this perhaps (47) ___________ for the number of tourists flocking to COUNT
the rainforests of south-east Asia in the hope of seeing the creatures
in close (48) _____________________. Just glimpsing one is an (49) PROXIMATE
___________ experience. With logging and oil-palm production FORGET
destroying their precious habitat at an ever (50) ___________ pace, QUICK
the animal is on the brink of extinction. Mass tourism itself must take
part of the blame for the creature's demise, but for anyone determined

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to see one, a (51) ___________ center offers the chance to do so in a REHABILITATE
regulated environment. The recent discovery of a new population off
orangutans in a largely (52) ___________ area of Borneo is a bit of ACCESS
positive news in an otherwise bleak situation. A team of
conservationists has (53) ___________ the need to protect the group, LIGH
both by (54) ___________ unwanted tourists, and by ensuring the COURAGE
remote region remains (55) __________ by the sort of development TOUCH
that has done so much damage elsewhere.

 Write your answers here.

46. 47. 48. 49.

50. 51. 52. 53.

54. 55.

PART III: READING (60 pts.)


Part 1: For questions 56–65, read the following passage and decide which answer (A, B,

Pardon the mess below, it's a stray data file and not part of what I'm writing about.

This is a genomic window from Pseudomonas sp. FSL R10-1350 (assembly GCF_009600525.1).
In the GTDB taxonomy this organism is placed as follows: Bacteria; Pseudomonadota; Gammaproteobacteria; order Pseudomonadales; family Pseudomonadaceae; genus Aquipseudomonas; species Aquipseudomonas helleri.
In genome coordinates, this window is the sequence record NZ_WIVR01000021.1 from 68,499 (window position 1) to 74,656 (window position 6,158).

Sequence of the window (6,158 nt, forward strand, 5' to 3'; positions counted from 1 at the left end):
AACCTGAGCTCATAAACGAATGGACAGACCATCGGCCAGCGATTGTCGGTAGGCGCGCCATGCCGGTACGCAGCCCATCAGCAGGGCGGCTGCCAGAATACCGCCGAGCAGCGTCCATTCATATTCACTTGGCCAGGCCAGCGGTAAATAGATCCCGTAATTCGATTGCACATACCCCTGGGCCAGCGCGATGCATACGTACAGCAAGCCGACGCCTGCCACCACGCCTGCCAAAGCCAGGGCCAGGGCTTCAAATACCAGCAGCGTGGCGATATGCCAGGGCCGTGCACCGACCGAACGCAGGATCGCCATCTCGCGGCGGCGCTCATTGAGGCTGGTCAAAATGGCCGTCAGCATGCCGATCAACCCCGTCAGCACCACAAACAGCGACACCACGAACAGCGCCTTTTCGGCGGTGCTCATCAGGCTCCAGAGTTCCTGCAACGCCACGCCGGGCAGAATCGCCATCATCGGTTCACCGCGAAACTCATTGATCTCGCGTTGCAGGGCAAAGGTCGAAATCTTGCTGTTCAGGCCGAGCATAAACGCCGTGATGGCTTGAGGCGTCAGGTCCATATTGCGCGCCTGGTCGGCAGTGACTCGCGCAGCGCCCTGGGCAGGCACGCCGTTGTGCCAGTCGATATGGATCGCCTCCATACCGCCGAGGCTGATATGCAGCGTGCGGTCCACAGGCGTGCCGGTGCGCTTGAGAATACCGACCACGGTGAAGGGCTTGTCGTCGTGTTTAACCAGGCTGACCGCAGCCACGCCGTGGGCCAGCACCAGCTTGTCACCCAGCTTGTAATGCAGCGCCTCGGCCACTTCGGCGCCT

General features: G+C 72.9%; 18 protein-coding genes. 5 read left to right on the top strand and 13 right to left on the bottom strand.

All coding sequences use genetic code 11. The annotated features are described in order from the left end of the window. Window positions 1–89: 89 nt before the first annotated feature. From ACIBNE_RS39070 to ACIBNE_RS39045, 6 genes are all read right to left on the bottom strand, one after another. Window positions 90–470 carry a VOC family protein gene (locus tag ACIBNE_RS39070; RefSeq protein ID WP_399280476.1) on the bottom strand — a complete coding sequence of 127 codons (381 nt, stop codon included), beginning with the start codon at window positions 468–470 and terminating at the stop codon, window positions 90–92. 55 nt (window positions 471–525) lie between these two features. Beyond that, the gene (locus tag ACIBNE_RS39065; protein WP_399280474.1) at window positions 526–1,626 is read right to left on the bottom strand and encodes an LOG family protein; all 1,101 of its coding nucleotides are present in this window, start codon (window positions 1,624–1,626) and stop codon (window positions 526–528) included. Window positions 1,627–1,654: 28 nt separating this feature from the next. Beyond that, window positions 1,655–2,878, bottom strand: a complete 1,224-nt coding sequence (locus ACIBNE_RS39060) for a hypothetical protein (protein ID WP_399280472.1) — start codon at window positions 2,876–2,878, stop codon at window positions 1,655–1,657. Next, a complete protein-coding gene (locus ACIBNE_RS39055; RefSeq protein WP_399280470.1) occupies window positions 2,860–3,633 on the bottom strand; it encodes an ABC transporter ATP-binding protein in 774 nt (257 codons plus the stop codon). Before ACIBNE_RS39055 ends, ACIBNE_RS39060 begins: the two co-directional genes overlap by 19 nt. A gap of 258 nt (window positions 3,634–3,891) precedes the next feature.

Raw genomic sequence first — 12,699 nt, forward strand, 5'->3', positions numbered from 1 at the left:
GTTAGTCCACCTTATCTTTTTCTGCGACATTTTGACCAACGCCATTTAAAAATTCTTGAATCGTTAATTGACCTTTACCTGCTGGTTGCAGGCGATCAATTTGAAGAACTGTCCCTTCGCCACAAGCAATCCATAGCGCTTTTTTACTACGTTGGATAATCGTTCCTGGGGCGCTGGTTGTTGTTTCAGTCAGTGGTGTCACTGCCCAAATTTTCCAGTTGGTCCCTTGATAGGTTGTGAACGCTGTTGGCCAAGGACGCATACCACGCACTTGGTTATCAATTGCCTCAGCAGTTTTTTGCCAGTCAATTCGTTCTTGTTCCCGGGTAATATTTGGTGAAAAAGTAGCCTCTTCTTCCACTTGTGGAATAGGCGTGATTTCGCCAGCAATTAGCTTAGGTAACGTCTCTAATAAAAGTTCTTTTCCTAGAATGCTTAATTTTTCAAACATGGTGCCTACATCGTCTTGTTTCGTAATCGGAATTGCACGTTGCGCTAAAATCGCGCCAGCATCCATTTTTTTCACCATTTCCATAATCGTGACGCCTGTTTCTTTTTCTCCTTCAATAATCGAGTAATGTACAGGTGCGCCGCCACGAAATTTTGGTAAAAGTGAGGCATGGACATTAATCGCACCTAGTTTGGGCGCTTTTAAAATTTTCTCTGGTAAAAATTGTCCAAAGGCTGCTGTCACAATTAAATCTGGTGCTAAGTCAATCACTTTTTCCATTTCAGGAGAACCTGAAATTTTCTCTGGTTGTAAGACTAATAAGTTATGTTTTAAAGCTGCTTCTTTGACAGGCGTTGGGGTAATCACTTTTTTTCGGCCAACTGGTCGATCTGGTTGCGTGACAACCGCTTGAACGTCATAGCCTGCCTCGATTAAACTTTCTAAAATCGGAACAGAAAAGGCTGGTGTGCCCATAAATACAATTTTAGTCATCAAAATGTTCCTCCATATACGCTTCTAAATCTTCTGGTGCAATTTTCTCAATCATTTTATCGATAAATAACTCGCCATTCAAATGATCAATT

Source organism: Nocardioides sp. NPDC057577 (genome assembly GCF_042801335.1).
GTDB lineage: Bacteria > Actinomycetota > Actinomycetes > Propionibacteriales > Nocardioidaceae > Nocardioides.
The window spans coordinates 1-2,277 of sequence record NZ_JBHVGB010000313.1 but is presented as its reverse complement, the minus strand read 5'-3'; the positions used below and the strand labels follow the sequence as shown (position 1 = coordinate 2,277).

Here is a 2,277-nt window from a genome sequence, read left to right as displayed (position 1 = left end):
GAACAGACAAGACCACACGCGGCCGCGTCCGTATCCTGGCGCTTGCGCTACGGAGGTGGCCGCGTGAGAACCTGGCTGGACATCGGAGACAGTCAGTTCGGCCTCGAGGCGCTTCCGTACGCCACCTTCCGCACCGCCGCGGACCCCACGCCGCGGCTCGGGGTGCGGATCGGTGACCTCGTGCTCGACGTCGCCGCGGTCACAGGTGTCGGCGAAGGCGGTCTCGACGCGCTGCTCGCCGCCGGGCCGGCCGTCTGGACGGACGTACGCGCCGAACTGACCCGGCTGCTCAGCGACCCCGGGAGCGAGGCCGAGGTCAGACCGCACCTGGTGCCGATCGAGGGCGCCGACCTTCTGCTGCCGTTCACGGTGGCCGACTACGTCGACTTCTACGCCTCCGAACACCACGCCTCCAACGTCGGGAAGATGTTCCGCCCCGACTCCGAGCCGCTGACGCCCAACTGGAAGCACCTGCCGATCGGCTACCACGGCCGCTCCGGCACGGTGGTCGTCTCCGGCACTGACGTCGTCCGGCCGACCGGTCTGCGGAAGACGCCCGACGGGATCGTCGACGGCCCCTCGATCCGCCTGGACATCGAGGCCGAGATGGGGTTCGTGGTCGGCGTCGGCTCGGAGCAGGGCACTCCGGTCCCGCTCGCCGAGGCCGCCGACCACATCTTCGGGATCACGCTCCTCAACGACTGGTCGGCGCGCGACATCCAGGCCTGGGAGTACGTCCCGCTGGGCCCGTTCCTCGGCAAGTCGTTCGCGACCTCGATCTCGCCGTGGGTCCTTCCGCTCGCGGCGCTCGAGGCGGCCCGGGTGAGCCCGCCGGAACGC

C, or D) best fits each gap. Write your answers in corresponding numbered boxes.
WE REALLY CAN TELL IF WE ARE BEING WATCHED
Stories about how people somehow know when they are being watched have been going
around for years. However, few (56)____________ have been made to investigate the
phenomenon scientifically. Now, with the completion of the largest ever study of the so-
called staring effect, there is impressive evidence that this is a recognizable and
(57)____________ sixth sense. The study involved hundreds of children. For the
experiments, they sat with their eyes (58) ____________ so they could not see, and with
their backs to other children, who were told to either stare at them or look away. Time and
time again the results showed that the children who could not see were able to tell when
they were being stared at. In a total of more than 18,000 trials carried out worldwide, the
children (59)____________ sensed when they were being watched almost 70% of the
time. The experiment was repeated with the (60)____________ precaution of putting the
children who were being watched outside the room, (61)____________ from the starers
by the windows. This was done just in case there was some (62)____________ going on

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with the children telling each other whether they were looking or not. This prevented the
possibility of sounds being (63)____________ between the children. The results, though